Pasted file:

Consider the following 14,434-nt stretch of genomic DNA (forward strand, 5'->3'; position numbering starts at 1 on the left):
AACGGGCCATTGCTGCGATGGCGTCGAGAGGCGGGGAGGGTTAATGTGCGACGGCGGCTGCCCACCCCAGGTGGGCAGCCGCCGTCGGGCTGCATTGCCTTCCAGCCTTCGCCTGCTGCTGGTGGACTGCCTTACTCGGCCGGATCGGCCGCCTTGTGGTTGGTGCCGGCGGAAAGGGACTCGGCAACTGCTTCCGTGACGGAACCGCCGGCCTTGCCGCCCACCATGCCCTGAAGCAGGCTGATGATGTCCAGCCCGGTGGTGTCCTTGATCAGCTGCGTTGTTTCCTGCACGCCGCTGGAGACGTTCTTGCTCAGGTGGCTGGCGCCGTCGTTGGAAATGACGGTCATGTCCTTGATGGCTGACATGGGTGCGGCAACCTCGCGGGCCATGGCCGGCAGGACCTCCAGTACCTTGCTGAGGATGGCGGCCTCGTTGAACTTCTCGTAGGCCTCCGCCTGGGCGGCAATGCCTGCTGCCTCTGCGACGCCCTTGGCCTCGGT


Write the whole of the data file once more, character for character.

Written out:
Consider the following 14,434-nt stretch of genomic DNA (forward strand, 5'->3'; position numbering starts at 1 on the left):
AACGGGCCATTGCTGCGATGGCGTCGAGAGGCGGGGAGGGTTAATGTGCGACGGCGGCTGCCCACCCCAGGTGGGCAGCCGCCGTCGGGCTGCATTGCCTTCCAGCCTTCGCCTGCTGCTGGTGGACTGCCTTACTCGGCCGGATCGGCCGCCTTGTGGTTGGTGCCGGCGGAAAGGGACTCGGCAACTGCTTCCGTGACGGAACCGCCGGCCTTGCCGCCCACCATGCCCTGAAGCAGGCTGATGATGTCCAGCCCGGTGGTGTCCTTGATCAGCTGCGTTGTTTCCTGCACGCCGCTGGAGACGTTCTTGCTCAGGTGGCTGGCGCCGTCGTTGGAAATGACGGTCATGTCCTTGATGGCTGACATGGGTGCGGCAACCTCGCGGGCCATGGCCGGCAGGACCTCCAGTACCTTGCTGAGGATGGCGGCCTCGTTGAACTTCTCGTAGGCCTCCGCCTGGGCGGCAATGCCTGCTGCCTCTGCGACGCCCTTGGCCTCGGT